To this observer, the image from the 2000 World Series that’s likely to last the longest is the path of the ball of that last pitch thrown in Game 5 by the exhausted but still battling Al Leiter. There’s Leiter throwing it to Luis Sojo, trying so hard to get something—anything—on the ball that his follow-through sends him sprawling off the mound toward third base, and thus out of position and unable to snare the ball as it bounces through the middle of the infield. It keeps bouncing along—now it’s just out of the reach of shortstop Kurt Abbott—and there’s Jay Payton racing in, scooping the ball up, and veritably flying through the air as, surgically repaired right arm and all, he fires home to Piazza to try and nail base runner Jorge Posada. Payton does, of course, but literally rather than figuratively. And as the ball makes its final bounce, off Posada’s leg and into the Mets’ dugout, all one could think of was . . . well, that’s baseball. You do the best you can and just hope the ball bounces your way more than it does the other guy’s.
In the current jargon of the trade, ballplayers call it “leaving everything on the field”—that is, giving it all you’ve got. And, in spite of the final tally of the 2000 World Series, the New York Mets finished their roller-coaster season secure in the knowledge that, as a team, they’d left it all on the field. Still, it is instructive to note that the Met players who seemed the most comfortable throughout all the media hype/insanity surrounding the Subway Series were indeed the ones who performed the best: Todd Zeile, who talked the talk all year about “accountability” in regard to playing in New York, and then walked the walk by leading the team in hitting; Benny Agbayani, who started the season on the team’s roster bubble and finished it as one of its most dramatic contributors; John Franco, who was so energized by the experience of playing in his first World Series in a 17-year career that he probably could have pitched two innings in every game (and maybe should have); and ever-excitable boy Leiter, who, regardless of his stuff on any given outing, pitches with the same dependable heart, guts, and spirit.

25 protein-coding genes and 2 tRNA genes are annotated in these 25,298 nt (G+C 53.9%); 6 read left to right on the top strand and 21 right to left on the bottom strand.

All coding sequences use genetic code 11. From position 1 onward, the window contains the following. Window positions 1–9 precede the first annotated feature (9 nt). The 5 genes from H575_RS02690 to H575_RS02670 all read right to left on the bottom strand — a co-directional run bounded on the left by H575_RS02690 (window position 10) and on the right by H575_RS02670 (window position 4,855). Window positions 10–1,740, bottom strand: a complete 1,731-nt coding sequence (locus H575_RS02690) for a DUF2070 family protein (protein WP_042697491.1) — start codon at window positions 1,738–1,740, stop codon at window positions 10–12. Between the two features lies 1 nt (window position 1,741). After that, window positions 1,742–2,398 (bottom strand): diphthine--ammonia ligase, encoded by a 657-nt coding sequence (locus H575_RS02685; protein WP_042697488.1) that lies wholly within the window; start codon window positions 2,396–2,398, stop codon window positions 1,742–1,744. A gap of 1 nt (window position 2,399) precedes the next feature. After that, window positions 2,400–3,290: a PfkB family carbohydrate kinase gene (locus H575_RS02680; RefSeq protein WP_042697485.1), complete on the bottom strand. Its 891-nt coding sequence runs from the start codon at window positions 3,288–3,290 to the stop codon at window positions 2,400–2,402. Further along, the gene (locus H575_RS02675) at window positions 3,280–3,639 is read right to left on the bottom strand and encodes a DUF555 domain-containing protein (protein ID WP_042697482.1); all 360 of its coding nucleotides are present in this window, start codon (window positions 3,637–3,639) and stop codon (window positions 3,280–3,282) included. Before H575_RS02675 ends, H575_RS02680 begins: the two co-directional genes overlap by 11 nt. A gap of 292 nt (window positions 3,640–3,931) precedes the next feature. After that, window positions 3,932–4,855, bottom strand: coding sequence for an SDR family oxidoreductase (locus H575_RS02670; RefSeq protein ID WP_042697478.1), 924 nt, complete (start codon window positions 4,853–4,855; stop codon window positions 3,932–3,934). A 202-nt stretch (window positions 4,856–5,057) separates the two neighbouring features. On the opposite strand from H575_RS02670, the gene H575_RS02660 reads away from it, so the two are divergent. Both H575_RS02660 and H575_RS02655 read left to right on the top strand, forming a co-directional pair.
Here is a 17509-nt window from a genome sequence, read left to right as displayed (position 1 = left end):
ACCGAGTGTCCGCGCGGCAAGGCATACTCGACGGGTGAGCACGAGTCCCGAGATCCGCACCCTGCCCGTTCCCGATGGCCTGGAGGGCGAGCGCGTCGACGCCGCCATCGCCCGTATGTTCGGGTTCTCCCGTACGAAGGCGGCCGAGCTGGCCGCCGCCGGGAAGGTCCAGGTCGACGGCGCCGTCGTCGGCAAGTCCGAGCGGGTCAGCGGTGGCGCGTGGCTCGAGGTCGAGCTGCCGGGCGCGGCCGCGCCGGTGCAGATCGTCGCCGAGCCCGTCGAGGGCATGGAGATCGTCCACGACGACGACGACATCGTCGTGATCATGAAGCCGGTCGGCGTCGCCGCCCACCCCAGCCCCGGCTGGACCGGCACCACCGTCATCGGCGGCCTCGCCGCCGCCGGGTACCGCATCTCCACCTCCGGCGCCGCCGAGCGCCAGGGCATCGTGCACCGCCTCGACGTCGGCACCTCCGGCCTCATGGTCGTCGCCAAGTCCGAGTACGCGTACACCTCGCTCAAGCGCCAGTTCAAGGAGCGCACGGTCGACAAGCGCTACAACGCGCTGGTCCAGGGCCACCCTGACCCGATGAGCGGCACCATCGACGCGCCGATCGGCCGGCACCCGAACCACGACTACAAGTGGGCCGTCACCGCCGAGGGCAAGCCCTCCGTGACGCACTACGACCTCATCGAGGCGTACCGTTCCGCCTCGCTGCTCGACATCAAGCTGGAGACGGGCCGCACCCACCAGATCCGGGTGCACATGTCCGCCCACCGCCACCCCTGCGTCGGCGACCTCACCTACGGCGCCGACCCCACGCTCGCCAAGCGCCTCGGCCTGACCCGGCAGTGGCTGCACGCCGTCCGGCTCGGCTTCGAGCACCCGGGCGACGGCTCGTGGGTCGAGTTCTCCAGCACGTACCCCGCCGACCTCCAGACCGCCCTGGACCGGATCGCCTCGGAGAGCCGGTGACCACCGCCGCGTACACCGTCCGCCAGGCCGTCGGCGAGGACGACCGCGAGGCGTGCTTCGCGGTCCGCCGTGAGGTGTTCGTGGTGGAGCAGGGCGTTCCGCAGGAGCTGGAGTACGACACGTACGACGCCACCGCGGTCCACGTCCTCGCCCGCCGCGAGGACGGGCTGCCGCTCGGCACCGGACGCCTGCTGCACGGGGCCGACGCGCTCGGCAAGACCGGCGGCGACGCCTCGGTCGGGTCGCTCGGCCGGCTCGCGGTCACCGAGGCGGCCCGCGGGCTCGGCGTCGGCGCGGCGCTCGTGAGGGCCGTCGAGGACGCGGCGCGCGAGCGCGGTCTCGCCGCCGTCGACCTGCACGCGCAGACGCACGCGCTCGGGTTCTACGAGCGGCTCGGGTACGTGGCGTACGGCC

Significantly, not a single Met in their subdued, but not somber, clubhouse thought that Leiter shouldn’t have been on the mound to either win or lose the last game of this truly Fall Classic. They were disappointed, to be sure, but justifiably proud of their effort. “The Yankees as a team are just a little better than we are; that’s the reality of it,” said manager Bobby Valentine, who by the time you read this will hopefully have signed the new long-term contract he richly deserves for his own sizable effort in helping to make the Mets’ half-stake in the Subway Series a reality. Given how close their championship dream came to coming true, Agbayani was asked, would it be a long winter until next season? “Are you kidding?” said Benny. “It’s gonna be like the blink of an eye.”